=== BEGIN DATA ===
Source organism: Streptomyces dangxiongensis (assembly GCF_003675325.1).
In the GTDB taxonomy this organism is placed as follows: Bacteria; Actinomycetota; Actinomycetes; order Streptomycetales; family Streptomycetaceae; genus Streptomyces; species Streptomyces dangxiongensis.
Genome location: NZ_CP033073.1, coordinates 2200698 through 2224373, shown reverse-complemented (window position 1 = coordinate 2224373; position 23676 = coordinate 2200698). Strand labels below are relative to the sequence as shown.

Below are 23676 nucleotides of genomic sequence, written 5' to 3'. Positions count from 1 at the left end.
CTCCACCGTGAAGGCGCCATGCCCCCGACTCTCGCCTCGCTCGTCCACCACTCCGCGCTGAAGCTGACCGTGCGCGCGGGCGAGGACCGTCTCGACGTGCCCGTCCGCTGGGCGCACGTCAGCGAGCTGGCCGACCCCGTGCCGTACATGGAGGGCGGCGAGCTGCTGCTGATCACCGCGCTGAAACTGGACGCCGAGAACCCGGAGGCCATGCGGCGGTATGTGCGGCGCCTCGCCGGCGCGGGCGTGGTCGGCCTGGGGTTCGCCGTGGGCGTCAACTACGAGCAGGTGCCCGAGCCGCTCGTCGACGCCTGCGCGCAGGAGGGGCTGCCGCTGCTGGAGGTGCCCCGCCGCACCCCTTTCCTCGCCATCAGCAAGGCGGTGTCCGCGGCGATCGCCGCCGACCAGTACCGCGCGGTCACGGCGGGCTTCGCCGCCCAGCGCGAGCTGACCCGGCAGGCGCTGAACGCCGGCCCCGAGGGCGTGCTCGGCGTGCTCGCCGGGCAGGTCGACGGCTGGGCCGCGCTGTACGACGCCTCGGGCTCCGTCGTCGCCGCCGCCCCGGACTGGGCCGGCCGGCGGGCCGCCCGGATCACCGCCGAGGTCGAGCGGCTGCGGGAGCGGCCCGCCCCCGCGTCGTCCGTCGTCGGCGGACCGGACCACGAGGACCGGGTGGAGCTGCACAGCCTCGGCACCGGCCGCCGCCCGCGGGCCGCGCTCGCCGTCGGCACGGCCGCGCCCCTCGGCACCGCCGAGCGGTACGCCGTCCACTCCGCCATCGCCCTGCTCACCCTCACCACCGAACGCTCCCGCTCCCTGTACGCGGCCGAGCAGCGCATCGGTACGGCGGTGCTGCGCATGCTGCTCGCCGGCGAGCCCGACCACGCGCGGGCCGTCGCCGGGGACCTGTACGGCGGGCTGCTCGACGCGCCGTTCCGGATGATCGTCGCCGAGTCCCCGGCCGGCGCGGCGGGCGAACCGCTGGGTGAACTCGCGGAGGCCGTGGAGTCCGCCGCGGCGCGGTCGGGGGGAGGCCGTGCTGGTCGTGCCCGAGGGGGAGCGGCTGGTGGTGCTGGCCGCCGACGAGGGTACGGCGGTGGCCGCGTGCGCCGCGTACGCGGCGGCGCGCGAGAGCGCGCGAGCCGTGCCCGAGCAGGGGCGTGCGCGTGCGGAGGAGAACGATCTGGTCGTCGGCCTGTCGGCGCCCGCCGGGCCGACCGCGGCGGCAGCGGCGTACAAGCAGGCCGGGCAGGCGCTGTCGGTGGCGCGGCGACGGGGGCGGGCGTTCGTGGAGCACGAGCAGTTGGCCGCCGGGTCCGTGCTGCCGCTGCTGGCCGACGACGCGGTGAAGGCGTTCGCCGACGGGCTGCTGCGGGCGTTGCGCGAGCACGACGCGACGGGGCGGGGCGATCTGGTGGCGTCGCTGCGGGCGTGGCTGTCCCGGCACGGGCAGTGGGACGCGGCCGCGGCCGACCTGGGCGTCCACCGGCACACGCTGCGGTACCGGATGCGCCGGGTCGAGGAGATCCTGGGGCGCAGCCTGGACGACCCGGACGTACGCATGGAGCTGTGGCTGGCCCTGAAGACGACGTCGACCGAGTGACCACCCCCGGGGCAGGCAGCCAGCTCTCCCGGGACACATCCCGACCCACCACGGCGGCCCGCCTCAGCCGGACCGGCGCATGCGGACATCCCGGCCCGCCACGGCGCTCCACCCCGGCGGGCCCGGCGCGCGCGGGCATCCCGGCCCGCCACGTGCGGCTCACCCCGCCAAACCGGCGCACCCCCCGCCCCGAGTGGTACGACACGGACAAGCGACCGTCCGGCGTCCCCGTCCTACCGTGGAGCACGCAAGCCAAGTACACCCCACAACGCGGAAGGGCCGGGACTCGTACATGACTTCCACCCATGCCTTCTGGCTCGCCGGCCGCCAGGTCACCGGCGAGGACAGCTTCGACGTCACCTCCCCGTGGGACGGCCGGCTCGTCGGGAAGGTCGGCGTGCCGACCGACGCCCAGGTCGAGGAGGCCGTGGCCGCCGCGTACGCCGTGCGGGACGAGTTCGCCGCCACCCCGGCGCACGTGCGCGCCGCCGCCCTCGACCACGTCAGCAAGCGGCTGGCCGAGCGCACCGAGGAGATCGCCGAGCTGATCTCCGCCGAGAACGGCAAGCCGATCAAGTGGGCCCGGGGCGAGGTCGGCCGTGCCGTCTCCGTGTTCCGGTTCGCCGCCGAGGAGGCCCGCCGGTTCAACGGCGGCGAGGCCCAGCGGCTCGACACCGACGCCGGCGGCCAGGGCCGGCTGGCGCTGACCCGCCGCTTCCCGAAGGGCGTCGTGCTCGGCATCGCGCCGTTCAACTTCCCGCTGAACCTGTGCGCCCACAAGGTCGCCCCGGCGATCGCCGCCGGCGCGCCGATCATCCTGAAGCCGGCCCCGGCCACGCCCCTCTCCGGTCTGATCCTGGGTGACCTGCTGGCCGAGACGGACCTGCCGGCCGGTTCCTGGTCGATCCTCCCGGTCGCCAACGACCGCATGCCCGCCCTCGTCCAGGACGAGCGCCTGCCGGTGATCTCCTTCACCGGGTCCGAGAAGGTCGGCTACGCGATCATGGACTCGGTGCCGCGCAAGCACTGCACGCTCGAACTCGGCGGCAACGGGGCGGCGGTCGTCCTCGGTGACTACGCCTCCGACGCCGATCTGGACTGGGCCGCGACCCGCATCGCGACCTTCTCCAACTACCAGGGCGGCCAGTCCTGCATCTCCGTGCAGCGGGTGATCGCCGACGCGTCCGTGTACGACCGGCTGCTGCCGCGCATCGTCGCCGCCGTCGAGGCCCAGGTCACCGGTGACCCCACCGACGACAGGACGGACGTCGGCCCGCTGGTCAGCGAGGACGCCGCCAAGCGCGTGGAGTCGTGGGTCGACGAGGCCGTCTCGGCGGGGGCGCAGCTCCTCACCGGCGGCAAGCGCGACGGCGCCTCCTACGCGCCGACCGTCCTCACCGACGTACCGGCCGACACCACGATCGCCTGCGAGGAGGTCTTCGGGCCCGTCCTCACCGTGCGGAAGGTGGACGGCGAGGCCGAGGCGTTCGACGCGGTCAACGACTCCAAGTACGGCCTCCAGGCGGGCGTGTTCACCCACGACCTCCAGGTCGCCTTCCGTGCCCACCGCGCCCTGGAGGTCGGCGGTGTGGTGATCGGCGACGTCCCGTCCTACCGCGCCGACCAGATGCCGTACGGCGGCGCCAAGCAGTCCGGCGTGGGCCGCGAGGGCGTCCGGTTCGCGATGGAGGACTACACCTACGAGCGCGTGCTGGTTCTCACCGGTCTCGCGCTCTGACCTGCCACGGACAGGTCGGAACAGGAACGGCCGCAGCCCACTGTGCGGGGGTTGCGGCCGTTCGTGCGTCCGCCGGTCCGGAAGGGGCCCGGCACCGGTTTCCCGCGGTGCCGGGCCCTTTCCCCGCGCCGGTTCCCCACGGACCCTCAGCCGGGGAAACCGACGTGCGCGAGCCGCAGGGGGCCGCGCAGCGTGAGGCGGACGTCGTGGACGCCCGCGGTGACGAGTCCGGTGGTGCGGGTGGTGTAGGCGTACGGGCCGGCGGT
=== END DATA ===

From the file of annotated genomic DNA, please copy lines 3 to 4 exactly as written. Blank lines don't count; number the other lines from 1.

Genome location: NZ_CP033073.1, coordinates 2200698 through 2224373, shown reverse-complemented (window position 1 = coordinate 2224373; position 23676 = coordinate 2200698). Strand labels below are relative to the sequence as shown.

Below are 23676 nucleotides of genomic sequence, written 5' to 3'. Positions count from 1 at the left end.